And that idiom project in elementary school that I agonized over? I turned it in. It was late, sloppy, and I rushed through it. I got a C, something I’m embarrassed about to this day. Whenever I have some creative work looming, I picture that little girl kneeling on the floor over a bunch of blank sheets of paper, wringing her hands, wondering how she could ever manage to get started. Then, I pick up a pen.




Beloved  by Toni Morrison

In her essay “Site of Memory” (Inventing the Truth, 1995), Toni Morrison talks about how a snippet of information—“a dimly recalled figure, the corner of a room, a voice”—is enough detail to begin building a narrative upon, in order to “explore two worlds—the actual and the possible”. Creating stories from mere shadows is what Morrison does so beautifully in Beloved. Memories invade lives, trauma binds people together, and what seems only fleetingly “possible” becomes overpoweringly “actual”.

Set in the nineteenth century and inspired by the real-life story of Margaret Garner, Beloved follows Sethe, an African American slave who “collected every bit of life she had made, all the parts of her that were precious and fine and beautiful” and fled to the free state of Ohio. When Sethe’s plantation owners arrive to recapture her, she attempts to kill her children to spare them from the fate she suffered. Three of them survive but her two-year-old daughter, Beloved, dies.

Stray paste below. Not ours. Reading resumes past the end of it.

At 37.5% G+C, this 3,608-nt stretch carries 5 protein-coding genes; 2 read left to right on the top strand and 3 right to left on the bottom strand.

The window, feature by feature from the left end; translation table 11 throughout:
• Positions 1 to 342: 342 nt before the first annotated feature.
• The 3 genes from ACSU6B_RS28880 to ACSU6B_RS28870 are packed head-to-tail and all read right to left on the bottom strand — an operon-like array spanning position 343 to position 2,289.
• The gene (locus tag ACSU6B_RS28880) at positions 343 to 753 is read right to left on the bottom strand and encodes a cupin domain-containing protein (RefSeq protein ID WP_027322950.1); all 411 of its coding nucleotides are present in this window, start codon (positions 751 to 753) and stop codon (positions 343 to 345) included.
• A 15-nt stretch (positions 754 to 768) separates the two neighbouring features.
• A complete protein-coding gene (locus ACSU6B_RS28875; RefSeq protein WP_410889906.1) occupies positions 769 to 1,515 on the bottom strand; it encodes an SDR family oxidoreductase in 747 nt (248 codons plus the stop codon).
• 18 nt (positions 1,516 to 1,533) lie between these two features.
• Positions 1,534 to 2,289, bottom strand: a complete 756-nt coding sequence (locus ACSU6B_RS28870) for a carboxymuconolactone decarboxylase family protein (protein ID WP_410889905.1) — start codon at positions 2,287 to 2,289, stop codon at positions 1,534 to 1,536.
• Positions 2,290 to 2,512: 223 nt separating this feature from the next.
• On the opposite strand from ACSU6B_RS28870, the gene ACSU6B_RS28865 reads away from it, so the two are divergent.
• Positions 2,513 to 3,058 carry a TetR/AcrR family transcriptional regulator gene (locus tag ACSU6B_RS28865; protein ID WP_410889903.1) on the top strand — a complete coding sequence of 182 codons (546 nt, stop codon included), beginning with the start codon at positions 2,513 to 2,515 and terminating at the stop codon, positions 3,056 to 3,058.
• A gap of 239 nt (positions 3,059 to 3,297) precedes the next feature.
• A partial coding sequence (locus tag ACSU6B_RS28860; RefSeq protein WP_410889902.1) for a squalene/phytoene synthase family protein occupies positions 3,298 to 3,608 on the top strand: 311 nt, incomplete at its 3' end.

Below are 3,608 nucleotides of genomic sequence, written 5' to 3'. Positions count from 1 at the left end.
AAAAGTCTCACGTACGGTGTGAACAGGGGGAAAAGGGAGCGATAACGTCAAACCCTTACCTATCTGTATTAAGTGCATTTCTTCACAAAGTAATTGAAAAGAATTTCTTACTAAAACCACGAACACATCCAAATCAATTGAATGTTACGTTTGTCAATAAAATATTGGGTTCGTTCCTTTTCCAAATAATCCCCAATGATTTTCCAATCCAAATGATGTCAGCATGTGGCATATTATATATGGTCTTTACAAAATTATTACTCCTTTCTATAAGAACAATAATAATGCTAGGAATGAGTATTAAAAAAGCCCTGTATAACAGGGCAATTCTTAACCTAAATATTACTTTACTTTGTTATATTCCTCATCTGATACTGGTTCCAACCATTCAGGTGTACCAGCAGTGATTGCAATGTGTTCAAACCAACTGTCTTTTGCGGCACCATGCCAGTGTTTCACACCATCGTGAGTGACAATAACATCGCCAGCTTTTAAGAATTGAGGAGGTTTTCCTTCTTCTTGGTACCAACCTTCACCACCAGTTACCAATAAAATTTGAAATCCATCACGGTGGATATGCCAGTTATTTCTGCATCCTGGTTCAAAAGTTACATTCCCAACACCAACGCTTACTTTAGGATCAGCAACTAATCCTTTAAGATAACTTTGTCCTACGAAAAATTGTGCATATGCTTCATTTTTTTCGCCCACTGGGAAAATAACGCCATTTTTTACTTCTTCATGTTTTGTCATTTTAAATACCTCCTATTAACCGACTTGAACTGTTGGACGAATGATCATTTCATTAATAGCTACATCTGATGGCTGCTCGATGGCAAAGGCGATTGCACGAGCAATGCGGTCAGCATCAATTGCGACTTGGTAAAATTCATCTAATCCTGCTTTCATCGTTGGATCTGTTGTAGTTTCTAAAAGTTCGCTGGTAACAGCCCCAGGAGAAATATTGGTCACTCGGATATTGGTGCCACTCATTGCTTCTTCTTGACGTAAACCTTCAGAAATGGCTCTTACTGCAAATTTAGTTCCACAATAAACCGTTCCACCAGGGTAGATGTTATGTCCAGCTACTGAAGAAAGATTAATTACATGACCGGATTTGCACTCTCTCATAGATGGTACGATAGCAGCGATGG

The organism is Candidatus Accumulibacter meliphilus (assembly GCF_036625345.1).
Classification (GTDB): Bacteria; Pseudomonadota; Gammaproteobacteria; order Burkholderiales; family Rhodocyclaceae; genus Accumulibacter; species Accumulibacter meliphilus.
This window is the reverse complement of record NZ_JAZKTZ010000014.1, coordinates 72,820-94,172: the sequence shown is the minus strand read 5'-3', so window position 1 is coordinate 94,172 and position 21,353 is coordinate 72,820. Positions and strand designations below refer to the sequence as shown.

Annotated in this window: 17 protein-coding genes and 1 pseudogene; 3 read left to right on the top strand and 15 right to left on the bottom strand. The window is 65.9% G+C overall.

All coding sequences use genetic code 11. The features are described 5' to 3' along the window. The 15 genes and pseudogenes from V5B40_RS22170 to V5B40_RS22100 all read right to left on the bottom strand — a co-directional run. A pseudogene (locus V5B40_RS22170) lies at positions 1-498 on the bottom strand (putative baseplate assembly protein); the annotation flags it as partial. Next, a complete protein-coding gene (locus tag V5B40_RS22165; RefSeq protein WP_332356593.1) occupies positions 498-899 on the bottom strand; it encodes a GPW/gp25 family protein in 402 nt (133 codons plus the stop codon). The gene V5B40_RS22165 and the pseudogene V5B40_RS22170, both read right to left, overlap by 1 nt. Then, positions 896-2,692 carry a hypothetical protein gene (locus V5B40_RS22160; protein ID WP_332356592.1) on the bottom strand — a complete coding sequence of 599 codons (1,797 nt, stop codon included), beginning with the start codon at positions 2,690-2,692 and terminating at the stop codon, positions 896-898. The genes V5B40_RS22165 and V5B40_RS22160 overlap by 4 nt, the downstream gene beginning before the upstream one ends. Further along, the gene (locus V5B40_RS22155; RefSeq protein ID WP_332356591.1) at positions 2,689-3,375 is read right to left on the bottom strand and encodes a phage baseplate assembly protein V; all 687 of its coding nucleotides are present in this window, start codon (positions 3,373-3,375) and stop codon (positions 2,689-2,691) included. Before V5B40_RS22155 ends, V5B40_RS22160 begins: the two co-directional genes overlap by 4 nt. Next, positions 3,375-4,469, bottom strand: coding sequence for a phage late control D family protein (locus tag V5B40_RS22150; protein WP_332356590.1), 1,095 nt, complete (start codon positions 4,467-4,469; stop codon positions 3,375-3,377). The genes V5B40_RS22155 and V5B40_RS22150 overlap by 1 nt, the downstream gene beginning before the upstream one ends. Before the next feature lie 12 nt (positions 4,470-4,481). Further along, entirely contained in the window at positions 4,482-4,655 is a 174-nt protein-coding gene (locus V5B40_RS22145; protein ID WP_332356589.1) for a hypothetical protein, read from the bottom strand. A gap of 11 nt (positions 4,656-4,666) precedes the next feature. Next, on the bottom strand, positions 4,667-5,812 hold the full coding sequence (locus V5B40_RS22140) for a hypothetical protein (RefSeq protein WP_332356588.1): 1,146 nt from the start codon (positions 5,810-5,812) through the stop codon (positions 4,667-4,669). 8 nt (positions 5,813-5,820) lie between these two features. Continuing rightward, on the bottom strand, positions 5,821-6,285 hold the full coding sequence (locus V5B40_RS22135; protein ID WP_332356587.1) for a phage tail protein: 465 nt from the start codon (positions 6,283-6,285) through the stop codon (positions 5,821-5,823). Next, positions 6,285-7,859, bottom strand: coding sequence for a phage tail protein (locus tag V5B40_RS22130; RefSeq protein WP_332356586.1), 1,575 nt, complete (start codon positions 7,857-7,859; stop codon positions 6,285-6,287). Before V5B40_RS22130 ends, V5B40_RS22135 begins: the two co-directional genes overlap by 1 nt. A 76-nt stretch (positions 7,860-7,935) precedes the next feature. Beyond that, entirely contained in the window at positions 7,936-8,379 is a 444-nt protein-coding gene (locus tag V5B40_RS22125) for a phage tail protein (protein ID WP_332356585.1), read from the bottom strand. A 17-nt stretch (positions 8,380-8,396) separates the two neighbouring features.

Despite its horrific nature, Sethe’s act of violence is never presented as evil; in fact, her love for her children is so overwhelming that it is labelled as “too thick”. But years of living as a slave, where her humanity was questioned and her children were at constant risk of being taken away, makes Sethe aware that loving is perilous:

For a used-to-be-slavewoman to love anything that much was dangerous, especially if it was her children she had settled on to love. The best thing was to love just a little bit; everything, just a little bit, so when they broke its back, or shoved it in a croaker sack, well, maybe you’d have a little love left over for the next one.

Gaining the freedom to “love anything you choose” becomes Sethe’s motivation for escape. Consequently, when her captors reappear in her new life, she believes that if her children cannot live a world where loving openly and excessively is allowed, they are better off not existing at all. Taking Beloved’s life is an act borne out of Sethe’s innate desire to protect her children.

Yet Beloved’s death is not enough to rid her from Sethe’s life. Years later, Sethe is living with her teenage daughter Denver and a friend from her past, Paul D, when a malevolent spirit, believed by the household to be Beloved, appears. The spirit grows in intensity as the story progresses—first, its poltergeist-like antics drive Sethe’s sons out the house while keeping Denver a recluse inside it; then it turns up on their doorstep in the form of a grown human girl—leaving the family threatened and fragile in its wake.